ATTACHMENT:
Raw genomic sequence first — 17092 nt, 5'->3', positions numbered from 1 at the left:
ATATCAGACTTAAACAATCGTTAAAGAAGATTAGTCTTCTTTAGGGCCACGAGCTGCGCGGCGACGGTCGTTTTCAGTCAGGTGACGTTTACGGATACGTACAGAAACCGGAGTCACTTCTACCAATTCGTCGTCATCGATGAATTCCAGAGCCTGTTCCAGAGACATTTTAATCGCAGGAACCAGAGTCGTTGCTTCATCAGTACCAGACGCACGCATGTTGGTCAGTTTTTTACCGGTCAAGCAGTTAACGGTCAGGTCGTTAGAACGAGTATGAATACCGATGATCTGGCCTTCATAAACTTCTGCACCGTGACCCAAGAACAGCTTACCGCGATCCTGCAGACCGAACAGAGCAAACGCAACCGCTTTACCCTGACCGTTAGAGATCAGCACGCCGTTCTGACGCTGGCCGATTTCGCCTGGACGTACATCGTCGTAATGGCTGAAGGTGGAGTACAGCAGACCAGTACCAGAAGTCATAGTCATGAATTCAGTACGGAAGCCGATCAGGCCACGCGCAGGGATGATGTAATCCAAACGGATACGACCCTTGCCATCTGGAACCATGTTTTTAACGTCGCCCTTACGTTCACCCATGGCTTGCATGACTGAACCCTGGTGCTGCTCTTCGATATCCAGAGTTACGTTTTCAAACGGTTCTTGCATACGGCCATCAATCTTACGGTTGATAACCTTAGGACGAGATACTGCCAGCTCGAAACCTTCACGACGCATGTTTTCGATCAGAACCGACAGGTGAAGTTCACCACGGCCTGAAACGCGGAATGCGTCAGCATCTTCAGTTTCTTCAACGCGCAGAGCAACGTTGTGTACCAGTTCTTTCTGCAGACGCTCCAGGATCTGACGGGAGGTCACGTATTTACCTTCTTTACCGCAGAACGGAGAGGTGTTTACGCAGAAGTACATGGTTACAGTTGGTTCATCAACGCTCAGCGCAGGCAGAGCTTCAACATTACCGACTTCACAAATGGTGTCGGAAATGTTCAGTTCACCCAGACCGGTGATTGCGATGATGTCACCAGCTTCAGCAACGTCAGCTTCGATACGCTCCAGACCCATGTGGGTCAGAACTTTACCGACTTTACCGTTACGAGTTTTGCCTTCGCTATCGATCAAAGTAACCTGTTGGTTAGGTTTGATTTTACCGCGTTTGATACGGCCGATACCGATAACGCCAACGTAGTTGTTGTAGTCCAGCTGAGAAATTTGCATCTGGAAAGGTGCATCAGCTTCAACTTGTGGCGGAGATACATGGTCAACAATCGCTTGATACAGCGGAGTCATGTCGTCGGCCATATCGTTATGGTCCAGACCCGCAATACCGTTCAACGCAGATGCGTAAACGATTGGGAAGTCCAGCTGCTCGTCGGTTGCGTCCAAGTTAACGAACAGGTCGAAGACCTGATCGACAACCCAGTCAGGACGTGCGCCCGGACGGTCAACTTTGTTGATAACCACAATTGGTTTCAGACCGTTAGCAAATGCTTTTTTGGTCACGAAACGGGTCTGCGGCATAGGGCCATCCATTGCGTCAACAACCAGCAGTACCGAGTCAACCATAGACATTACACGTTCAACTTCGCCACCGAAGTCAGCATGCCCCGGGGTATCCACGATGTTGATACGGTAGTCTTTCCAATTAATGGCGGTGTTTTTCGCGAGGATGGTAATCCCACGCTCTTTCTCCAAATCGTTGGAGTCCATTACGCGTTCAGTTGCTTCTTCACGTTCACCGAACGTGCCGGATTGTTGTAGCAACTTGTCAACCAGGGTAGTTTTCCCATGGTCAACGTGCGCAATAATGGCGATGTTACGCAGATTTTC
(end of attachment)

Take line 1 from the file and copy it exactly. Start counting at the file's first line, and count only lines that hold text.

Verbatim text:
Raw genomic sequence first — 17092 nt, 5'->3', positions numbered from 1 at the left: